5 ways I get it all done


People often say to me, “I don’t know how you get it all done!” And truthfully, I don’t really. Having it all and doing it all is a myth. But what I do accomplish is because I have priorities and a constant plan. As a pastor’s wife in full-time ministry with my husband, a full-time college student, CASA volunteer,Prison Fellowship volunteer, and substitute teacher, my writing time is limited and precious. If I don’t make time for it, it simply doesn’t happen. If you want to write, then you must make time to write, because life won’t make time for you.


Here are my 5 main time-management tips:

1. My daily 7.  I keep and follow a list of  7 main tasks a day (this is not the same is priorities). I keep this list in my planner and on the whiteboard in my office so everyone can see them:

1. Bible

2. Pray

3. Write/work on Work in Progress (WIP)

4. Study — either for college courses or classes I teach

5. Blog

6. Emails

7. Social Media/Platform building

sevenReading my bible and praying are two things I really depend on. I just feel less anxious and more focused if I start my day this way. When I don’t, I’m all scattered the rest of the day.


I may glance at my emails to see if there’s anything pressing, but I don’t answer most of them until after I spend time working on whatever project is yelling the loudest.


I picture putting the 7 daily tasks I want to accomplish an imaginary task jar first. If I don’t, put them in first, the jar gets full of all the other little stuff and the big rocks won’t fit:


Keeping these seven tasks as the biggest “rocks” of my day allows me to fill in the empty spaces with other things that are necessary but not as time-investing, such as household chores, phone calls, etc. Everything else are pebbles, sand or water that I pour into the jar over the seven big rocks. Granted, life isn’t perfect and there are days I have to stray from the plan, but by having these Daily 7 as my ideal daily goals helps me stay focused and get more done.


Click to enlarge

2. I sometimes write during 2nd/3rd shift hours. If I get the chance and my schedule allows for it, I stay up until 4 AM and write. I usually try to do this two days in a row if I can. Admittedly, this only happens a few times a month but it helps a lot. Writing 2nd/3rd shift keeps me from being interrupted with phone calls and family matters. It gives me a longer stretch of time to focus. I mainly do this if I’m on a deadline or on a roll with an idea.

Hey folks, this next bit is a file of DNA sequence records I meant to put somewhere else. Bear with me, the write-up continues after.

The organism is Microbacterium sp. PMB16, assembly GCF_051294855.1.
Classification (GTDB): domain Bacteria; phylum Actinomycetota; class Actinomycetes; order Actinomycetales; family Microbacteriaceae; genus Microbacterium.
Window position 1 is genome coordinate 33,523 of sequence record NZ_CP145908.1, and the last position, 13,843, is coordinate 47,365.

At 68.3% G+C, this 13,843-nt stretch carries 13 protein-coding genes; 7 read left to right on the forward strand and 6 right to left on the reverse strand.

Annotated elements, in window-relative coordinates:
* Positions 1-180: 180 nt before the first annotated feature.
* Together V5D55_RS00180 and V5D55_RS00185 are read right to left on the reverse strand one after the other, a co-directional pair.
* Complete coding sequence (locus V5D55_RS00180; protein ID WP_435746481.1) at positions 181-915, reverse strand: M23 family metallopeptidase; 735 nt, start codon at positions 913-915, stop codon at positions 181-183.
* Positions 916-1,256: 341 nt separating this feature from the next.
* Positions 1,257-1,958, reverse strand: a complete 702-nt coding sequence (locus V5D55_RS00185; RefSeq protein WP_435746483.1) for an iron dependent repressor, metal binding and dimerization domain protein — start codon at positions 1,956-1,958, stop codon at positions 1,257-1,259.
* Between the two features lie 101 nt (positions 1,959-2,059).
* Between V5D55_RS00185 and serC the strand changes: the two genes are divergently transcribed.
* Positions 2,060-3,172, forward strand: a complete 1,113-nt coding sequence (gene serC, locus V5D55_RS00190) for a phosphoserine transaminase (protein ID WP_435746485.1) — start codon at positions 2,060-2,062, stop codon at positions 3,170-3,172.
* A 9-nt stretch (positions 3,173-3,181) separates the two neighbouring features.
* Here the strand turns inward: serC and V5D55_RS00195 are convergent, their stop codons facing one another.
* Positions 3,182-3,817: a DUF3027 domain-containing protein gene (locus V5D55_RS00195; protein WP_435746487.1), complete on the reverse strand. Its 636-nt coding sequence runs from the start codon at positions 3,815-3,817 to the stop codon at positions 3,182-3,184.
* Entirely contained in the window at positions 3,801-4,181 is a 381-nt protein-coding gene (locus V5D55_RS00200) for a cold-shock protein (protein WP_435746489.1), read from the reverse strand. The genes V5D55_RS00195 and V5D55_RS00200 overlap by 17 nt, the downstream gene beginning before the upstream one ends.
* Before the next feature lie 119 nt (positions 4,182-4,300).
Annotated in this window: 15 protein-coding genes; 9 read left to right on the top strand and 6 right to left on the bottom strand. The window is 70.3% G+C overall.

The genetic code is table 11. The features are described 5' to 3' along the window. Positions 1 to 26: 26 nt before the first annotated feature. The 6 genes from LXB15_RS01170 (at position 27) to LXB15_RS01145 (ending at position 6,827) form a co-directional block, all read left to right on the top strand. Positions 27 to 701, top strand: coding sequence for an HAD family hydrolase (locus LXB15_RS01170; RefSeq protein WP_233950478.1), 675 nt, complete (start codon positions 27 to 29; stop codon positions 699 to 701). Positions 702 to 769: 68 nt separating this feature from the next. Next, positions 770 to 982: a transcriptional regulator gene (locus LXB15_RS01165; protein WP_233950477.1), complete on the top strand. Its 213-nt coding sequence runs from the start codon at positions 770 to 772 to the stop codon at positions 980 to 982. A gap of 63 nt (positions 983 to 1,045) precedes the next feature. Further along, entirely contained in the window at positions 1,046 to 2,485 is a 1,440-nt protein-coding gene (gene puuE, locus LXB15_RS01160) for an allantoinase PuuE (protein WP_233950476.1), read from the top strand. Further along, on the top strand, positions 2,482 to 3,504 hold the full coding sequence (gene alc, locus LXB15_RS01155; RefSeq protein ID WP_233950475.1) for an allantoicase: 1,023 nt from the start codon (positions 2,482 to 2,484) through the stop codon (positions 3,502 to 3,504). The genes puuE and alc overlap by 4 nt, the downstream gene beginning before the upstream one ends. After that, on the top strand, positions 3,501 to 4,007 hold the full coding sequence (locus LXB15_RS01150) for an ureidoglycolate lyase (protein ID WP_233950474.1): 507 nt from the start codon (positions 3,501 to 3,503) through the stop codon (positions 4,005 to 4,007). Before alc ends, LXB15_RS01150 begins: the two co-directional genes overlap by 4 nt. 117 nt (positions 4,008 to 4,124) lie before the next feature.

3. Get enough rest. Seems a bit ironic to write that after saying I stay up all night writing, but I don’t skimp on my sleep. Because I have fibromyalgia, I have to get as much rest as I can or I simply can’t function. So if I do work third shift, I make sure I sleep before I start the shift and catch up on sleep after my night writing binge is over.


4. Eat well (and exercise). Okay, I admit I eat better than I exercise. But since I read about C. S. Lewis’s habit of going for a daily walk, I’m determined to be more consistent about it. Walking organizes the brain, too.


5.  Never waste waiting. Smart phones are heaven-sent for people like me. I can answer emails on the run while I’m waiting to pick up the kids or for my turn to check out. Anytime I wait, I’m doing something. I read, answer phone calls, read emails or tweet. If there are errands to run and there’s someone available that can drive for me, I let them drive so I can read or work on my writing. If it sounds like I’m obsessed with writing that’s because I am.

aaaaworkandwaitNothing worthwhile pursuing is easy and sacrifices have to be made. I don’t have a lot of “fun” time, but I have enough. I don’t watch a lot of TV unless I’m listening to it while I’m working. I very rarely sit and do nothing. In fact, I can’t think of the last time I did that. My hands are always busy.


And I’m not alone. Any successful writer will tell you they sacrifice a lot to pursue the dream. It’s only worth it if it’s what you’re called to do. And if you’re called to it, then you’ll make time for it. The time fairies aren’t going to show up to stop the hour hand from moving. If you want it bad enough, you’ll find a way to get ‘er done.

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How do you get it all done? What’s your secret? Share in the comments below!

Comments 2

  1. Karla, I thought maybe you could fly, but didn’t know you had dark hair now. 😉 I can honestly say I don’t get it all done. I am trying to get reorganized and like you try to keep my priorities straight. Time with the Lord is very important. It gives me a better attitude to handle other things during the day. And I do like my lists—mental or on paper—though I must admit, when I write things down I do better. Besides, it feels good to cross stuff off the list when I’m done.

    1. Post

      I like lists, too, but too often they are far too long and I rarely get to mark things off because they take so long to complete! I probably should break the tasks down in steps so I can mark more things off. 🙂 Thanks for reading!

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